The Best of Times, The Worst of Times

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(A picture of me in 2013)

In 2013, I lost everything I’d built my life upon. My marriage. My previous identity. Money. I was heartbroken and dealing with postpartum depression. I was struggling with motherhood, and the challenges of this new life.

But unbeknownst to me at the time, I found my identity and strength and friends and love and I began a relationship with my newborn daughter. Everything was gone but I had the opportunity to replenish my life with things and people most important to me as a newly untethered individual.

I remember telling O that I had one year to really make a change. That for a year I would be at home as a new mother and I would have no money and that that would be the year I would double down on dreams. Everything’s gone to shit, I told him. I have nothing else left to lose. I have to do only the things I love to do and see where they lead me.

I felt helpless and so I did the one thing that did not make me feel helpless. I doubled down on writing.

In 2013, I wrote the essay that was a turning point in my career, MINT and it was published in The Rumpus by Roxane Gay. It was not as widely read as some of my future work, but this was the publication that changed my life.

That essay led to an opportunity to write something for BuzzFeed in 2014. I wrote an essay about my stroke and recovery. The essay went viral and led to a 2-book deal with Ecco.

All I did in 2015 was write my memoir. I wrote and wrote and wrote.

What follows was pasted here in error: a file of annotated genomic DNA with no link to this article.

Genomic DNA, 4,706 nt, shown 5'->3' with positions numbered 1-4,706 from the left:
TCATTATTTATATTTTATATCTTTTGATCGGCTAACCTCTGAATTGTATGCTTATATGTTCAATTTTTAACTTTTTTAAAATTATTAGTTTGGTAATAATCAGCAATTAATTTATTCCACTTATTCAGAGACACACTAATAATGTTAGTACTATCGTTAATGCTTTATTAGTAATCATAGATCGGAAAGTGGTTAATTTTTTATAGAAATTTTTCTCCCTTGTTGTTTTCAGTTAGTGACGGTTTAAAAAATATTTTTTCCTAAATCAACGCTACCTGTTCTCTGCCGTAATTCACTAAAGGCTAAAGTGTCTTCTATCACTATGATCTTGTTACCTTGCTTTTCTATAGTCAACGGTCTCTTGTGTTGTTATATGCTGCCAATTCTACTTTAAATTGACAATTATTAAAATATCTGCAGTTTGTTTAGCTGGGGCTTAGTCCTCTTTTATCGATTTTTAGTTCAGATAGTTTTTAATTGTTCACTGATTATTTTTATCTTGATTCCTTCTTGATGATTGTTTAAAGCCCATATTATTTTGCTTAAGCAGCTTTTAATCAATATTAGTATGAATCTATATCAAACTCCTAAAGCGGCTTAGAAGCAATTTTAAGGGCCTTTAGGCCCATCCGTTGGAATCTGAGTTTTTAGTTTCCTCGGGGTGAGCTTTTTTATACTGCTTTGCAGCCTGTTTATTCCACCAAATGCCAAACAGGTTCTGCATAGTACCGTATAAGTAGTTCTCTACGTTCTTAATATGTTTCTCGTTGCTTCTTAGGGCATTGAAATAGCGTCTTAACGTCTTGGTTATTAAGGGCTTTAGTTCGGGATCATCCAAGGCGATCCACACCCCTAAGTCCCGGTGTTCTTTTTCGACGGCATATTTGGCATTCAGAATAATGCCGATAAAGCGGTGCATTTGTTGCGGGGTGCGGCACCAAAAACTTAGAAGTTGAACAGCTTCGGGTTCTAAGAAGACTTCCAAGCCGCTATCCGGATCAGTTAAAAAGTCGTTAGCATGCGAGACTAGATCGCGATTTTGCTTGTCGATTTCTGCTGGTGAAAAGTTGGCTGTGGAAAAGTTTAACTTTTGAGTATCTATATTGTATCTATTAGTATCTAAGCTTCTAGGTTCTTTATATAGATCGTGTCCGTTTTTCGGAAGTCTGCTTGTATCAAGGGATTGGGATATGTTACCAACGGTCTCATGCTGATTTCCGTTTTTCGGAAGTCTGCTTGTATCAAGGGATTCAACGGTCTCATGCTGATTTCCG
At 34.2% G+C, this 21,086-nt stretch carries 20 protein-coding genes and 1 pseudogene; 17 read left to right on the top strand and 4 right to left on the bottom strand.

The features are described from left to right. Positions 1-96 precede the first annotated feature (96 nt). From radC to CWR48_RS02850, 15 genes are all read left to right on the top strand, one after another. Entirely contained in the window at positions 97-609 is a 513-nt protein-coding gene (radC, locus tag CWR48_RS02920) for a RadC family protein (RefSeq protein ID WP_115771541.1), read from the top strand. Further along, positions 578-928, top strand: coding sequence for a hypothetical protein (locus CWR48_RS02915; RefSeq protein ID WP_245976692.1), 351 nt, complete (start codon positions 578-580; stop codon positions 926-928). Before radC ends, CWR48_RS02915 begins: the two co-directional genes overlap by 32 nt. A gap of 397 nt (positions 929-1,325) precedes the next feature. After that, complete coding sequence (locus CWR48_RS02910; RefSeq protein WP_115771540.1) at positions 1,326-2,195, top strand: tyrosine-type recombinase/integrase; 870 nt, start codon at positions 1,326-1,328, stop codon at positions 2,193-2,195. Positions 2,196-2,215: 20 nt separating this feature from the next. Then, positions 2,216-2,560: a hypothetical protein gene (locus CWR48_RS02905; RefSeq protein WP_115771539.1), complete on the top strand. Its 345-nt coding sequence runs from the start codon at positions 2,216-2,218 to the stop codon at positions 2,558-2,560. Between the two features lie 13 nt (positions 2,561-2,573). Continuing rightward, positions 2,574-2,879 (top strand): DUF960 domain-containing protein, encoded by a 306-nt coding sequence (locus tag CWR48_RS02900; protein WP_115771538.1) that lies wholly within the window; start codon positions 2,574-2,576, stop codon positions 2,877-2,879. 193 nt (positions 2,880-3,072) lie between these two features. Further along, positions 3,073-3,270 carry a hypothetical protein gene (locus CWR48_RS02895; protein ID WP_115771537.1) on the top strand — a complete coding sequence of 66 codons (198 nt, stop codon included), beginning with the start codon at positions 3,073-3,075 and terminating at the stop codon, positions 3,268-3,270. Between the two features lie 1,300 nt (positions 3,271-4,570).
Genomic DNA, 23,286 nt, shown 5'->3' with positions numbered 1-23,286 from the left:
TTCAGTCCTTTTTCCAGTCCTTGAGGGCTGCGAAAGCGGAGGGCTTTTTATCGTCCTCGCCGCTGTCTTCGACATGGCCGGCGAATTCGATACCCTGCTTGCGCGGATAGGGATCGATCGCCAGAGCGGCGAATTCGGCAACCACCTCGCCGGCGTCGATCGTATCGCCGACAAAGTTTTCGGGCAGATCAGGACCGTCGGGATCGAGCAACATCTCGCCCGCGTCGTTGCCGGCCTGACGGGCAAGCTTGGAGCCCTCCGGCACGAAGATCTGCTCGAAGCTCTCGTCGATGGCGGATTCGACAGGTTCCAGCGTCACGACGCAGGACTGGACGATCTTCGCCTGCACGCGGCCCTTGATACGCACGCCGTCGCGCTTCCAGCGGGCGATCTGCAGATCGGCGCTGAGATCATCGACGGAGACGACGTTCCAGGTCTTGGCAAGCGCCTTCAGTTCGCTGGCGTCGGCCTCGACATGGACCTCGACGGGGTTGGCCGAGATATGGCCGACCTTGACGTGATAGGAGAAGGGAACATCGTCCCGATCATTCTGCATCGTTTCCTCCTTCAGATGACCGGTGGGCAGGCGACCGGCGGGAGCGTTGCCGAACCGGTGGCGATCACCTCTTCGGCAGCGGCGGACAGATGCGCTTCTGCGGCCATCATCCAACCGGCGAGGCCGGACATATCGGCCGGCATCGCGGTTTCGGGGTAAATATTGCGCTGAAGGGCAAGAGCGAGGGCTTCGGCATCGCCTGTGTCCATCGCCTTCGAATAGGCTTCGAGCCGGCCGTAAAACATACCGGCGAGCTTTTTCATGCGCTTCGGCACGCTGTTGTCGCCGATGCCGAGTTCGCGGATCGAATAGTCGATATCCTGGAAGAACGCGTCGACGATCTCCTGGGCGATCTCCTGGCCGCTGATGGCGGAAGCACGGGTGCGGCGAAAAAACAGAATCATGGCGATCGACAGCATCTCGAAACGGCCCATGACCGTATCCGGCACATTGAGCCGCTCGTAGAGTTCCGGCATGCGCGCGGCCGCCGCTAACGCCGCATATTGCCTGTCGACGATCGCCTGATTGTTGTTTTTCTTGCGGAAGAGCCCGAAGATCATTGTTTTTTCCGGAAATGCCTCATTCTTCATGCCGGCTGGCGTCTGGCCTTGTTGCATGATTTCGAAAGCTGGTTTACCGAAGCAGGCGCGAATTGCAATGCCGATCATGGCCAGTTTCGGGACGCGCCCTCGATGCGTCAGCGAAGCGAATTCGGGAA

Two months ago, I turned in my memoir manuscript. Yesterday, I finished copy edits.

In 2017, on February 14, TELL ME EVERYTHING YOU DON’T REMEMBER will be published and out in the world.

I did not do this alone.

Thank you.

2013 was an enormous fall. Here is a picture of me in 2013, sliding down the Codornices park concrete slide. On that day, I decided that as miserable as I felt, I would seek a minute of pure joy, somehow. My thinking was that I could hold on to those few seconds and say, “Today I felt good, even if for ten seconds.”

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(Also, falling can feel good–as evidenced by the slide).

That is how I clawed my way back. I would hold on to the small parts of good. Even if the good was just one percent of my day. I would make that one percent, larger, somehow. I would hold on to any part of happiness, even if fleeting.

I would focus on happiness. I would be aware of misery and I would try to deal with the bills and legal paperwork one by one. My worries were many–at one point I wondered how it was that I would pay for diapers. I would not ignore these concerns. But I would look at a sliver of happiness while dealing with the unpleasant.

And eventually, the happiness would dominate.

And yes, it has.

3 Comments

  1. You are a survivor in so many ways. To make the conscious choice to focus on joy takes strength and courage, especially when it is so easy to crumple. Although it may appear as though joy cannot be had without dispensing with real life (and the worries that go along with it), your experience is proof that there is no true incompatibility between seeking joy and managing the difficulties of circumstance.

    I look forward to reading your memoir and your novel!

    -Josephine

  2. So excited for your memoir. Your writing, strength and honesty are inspirational – and at the risk of sounding cliche, help us feel a little less alone in both the messiness and pursuit of joy.

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